Though still an illegal substance at the federal level, marijuana is threatening to become one of the fastest-growing industries on record.
In total, 28 states have legalized medical marijuana, including Pennsylvania and Ohio, whose legislatures passed a law legalizing cannabis for medicinal purposes in 2016. Legislative approvals had, until last year, been extremely rare. Meanwhile, eight states have legalized recreational, adult-use pot. This is up from four states in 2015 following the passage of recreational marijuana initiatives in California, Maine, Massachusetts, and Nevada in the November election.
What's fueling marijuana's expansion?
The changing opinion of the public toward cannabis has been a major reason why it's flourished at the state level. National pollster Gallup found 60% support for the nationwide legalization of the drug in its 2016 poll, which was up from 25% in 1995, the year before California became the first state to legalize medicinal marijuana.
State-level governments have, in some cases, been a strong influence, too. Marijuana provides a new channel of taxable revenue for states that could be struggling to make ends meet. In California, for example, the passage of Proposition 64, which legalized recreational pot, is expected to add $1 billion annually in tax revenue once retail dispensaries are given the green light. Colorado, which was one of the first two states to have legalized adult-use marijuana, brought in $135 million in tax and licensing revenue on just shy of $1 billion in sales in 2015.
Yet even these figures don't tell the full story of the marijuana market in North America.
Marijuana's promise and peril are tied to one important figure
According to a new 25-page report from ArcView Market Research titled "The State of Legal Marijuana Markets," which was provided in advance of its release to The Huffington Post last month, North Americans (defined as persons in the U.S. and Canada) spent $53.3 billion on marijuana in 2016.
But here's the keynote figure of the report: just $6.9 billion of those sales were from legal channels in the U.S. and Canada. Even though this $6.9 billion figure represents year-over-year sales growth of a robust 34%, it still means that $46.4 billion in sales, or 87%, came from the black market. This $46 billion figure represents both promise and peril for the marijuana industry.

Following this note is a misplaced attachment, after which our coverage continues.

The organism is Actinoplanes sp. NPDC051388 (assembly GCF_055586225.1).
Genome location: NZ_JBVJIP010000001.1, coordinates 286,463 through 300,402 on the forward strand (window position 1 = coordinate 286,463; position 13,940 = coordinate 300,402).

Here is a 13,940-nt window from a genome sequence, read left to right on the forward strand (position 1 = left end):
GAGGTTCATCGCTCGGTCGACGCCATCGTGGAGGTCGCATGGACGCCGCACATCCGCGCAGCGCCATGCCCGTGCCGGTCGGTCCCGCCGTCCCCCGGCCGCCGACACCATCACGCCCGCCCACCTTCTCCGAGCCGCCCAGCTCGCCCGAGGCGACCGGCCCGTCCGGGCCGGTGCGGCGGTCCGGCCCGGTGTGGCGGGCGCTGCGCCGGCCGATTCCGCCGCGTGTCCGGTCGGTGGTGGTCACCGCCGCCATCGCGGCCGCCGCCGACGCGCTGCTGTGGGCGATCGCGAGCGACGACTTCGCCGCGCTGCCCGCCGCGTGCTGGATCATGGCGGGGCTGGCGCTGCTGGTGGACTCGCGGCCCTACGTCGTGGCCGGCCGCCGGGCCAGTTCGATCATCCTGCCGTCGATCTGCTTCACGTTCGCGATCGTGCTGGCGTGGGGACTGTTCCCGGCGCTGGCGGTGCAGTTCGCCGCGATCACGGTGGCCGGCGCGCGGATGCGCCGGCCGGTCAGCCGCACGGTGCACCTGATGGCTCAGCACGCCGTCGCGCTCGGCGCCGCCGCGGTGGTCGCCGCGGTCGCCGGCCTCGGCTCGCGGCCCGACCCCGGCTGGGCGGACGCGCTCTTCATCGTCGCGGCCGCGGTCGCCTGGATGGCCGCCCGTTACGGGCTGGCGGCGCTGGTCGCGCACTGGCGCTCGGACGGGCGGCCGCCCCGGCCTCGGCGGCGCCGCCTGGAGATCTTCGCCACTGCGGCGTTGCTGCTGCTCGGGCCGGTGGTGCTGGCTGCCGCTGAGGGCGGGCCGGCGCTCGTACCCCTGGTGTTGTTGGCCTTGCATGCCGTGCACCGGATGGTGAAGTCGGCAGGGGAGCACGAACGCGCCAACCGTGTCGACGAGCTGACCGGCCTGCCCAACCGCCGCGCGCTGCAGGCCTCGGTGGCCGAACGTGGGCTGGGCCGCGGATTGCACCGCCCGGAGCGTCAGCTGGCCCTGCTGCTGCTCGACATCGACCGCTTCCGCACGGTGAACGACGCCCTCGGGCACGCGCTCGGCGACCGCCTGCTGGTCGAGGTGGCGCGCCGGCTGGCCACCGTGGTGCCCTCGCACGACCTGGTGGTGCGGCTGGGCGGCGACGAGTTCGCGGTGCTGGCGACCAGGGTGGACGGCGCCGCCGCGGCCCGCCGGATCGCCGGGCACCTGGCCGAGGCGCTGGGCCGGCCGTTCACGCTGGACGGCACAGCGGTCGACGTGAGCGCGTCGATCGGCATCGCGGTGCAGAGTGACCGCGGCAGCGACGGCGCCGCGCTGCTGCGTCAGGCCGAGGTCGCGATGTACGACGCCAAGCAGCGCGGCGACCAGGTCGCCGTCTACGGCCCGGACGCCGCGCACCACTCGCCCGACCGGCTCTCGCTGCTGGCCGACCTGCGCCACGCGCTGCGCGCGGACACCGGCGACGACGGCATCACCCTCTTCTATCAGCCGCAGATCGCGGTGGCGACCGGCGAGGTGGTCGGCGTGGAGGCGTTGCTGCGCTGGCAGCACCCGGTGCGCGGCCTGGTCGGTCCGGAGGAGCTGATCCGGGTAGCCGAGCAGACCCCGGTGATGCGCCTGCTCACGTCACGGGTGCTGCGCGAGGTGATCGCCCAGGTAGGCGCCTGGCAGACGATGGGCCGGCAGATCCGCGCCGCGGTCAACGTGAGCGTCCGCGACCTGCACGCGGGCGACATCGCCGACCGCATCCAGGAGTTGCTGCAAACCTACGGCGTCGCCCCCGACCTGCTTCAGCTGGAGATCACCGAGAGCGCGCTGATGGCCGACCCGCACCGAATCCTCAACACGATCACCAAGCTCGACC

On one hand, there's real opportunity for states to end or significantly reduce this illegal activity by legalizing recreational marijuana. For instance, Colorado legalized recreational cannabis in 2012, and since then its black market has been reduced to only about one-third of its total sales, compared to 87% for the North American average. While it's a small sample size, the data would suggest that legalizing marijuana coerces consumers toward legal marketplaces.
Furthermore, ArcView CEO Troy Dayton doesn't believe it'll be too difficult for the legal marijuana market to keep up its exponential growth rate. In his words: "In contrast to comparable markets with fast growth from zero to tens of billions in recent decades such as organic foods, home video, mobile, or the Internet, the cannabis industry doesn't need to create demand for a new product or innovation -- it just needs to move demand for an already widely popular product into legal channels."
ArcView has estimated legal sales will grow to $21.6 billion by 2021.
Then again, this $46 billion figure is a stark reminder of the challenges the pot industry is facing. For example, a legal but tightly regulated cannabis industry may struggle to offer a competitive price for pot products compared to the black market. Over the past year, marijuana prices have plunged thanks to bigger players swooping in and flooding the market with product. This isn't a trend that would be expected to survive over the long run. In other words, once larger players have eliminated most of their smaller competition, their incentive to bring supply and demand back into harmony, and to raise prices, would likely return, making black market marijuana substantially cheaper once again.
Another key point is that the inherent disadvantages created by the federal government for legal industries that play by the rules could continue to spur sales in the black market. As long as the federal government chooses to keep cannabis as a schedule 1 substance, pot businesses will be unable to take normal tax deductions. What's more, because financial institutions ultimately answer to the federal government, cannabis-based businesses have limited or no access to basic banking services, such as a checking account or line of credit. These disadvantages mean legal pot businesses get punished, while black market businesses still retain an estimated 87% of all marijuana sales.
This is the conundrum for many investors. There's a clear upward trend in legal pot sales, but there are no long-term guarantees that the black market will cede a majority of its market share to legal businesses, or that the federal government will make investing in the space profitable over the long run. Until we have that clarity, the enormity of the black market should serve as a warning to keep prospective investors safely on the sidelines.